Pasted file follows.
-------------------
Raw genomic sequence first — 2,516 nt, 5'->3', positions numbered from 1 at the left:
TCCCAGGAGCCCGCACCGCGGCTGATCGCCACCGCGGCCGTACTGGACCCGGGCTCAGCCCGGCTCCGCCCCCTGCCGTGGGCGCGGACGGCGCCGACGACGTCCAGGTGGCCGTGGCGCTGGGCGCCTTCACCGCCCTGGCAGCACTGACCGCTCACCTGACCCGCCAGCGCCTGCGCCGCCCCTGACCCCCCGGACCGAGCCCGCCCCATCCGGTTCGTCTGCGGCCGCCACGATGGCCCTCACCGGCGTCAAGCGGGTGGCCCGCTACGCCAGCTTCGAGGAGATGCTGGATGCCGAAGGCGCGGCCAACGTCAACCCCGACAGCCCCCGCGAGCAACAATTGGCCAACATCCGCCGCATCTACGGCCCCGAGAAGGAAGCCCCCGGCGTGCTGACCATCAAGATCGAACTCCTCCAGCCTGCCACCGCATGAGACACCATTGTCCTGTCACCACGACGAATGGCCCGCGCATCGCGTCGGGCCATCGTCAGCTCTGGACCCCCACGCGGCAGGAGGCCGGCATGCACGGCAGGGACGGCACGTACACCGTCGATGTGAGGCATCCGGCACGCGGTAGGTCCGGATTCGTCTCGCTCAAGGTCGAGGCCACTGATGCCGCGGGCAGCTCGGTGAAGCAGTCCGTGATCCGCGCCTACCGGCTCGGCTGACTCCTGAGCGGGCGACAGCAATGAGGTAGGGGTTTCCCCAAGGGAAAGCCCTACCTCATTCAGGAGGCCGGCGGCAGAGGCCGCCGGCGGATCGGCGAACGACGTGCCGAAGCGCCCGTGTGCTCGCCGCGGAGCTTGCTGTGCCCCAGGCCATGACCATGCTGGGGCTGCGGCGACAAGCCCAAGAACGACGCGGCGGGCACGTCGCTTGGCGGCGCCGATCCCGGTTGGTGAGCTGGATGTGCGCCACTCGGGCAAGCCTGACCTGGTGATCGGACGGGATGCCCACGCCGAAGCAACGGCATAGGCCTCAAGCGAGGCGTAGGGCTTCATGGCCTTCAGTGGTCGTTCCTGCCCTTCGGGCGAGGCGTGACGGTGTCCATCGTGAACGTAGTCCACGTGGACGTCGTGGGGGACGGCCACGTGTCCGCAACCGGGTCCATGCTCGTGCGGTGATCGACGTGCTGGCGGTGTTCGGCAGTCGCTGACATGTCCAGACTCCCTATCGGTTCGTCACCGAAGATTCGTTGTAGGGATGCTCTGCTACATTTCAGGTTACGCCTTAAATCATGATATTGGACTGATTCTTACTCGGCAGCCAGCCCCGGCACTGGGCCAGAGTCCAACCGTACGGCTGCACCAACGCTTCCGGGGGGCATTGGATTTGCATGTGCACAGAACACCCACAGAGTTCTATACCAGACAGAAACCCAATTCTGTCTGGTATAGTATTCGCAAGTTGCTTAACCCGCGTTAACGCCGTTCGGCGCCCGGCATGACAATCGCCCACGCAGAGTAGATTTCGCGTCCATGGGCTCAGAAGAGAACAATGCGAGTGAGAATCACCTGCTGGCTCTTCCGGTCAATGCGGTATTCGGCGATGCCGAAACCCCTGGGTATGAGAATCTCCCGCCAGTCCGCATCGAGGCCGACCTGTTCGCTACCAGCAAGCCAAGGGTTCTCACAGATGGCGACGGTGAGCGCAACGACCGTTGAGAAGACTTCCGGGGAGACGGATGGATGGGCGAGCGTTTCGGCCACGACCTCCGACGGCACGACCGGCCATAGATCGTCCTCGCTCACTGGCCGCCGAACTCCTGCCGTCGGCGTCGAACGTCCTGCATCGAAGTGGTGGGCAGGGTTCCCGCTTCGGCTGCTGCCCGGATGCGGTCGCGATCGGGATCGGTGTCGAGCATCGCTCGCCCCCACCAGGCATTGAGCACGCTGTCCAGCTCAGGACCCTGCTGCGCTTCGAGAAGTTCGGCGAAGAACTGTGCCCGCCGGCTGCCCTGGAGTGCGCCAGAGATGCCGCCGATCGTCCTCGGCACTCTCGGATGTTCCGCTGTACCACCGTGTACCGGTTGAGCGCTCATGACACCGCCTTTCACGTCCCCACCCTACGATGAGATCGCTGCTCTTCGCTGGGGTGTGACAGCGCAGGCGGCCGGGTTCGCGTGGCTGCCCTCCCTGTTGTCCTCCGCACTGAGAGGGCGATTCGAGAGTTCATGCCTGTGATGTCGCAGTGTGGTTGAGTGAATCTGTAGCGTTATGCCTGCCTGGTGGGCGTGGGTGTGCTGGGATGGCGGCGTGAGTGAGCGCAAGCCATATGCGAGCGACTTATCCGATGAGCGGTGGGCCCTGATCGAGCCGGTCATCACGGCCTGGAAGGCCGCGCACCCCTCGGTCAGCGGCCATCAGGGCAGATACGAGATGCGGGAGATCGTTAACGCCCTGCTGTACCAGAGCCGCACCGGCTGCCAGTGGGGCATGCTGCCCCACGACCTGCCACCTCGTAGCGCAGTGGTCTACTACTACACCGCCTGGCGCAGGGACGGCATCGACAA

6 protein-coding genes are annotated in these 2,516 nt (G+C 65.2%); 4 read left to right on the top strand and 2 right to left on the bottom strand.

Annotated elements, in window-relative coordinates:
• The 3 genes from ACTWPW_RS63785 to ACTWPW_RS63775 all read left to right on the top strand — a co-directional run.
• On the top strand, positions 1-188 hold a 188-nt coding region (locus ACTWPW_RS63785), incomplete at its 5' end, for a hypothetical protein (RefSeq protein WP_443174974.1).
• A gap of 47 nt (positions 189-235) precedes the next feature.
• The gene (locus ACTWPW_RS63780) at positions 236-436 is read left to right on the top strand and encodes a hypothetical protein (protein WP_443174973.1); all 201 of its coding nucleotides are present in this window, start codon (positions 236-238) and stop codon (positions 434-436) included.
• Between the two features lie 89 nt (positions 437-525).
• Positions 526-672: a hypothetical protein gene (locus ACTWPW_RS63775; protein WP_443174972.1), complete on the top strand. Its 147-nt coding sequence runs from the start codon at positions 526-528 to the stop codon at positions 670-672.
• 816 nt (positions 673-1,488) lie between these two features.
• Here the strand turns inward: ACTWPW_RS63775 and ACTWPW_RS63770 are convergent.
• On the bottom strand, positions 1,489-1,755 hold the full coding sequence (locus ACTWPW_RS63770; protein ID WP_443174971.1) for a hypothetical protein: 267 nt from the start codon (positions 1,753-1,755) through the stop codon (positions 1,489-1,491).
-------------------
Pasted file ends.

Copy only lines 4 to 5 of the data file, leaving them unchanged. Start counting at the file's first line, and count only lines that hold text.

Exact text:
Annotated elements, in window-relative coordinates:
• The 3 genes from ACTWPW_RS63785 to ACTWPW_RS63775 all read left to right on the top strand — a co-directional run.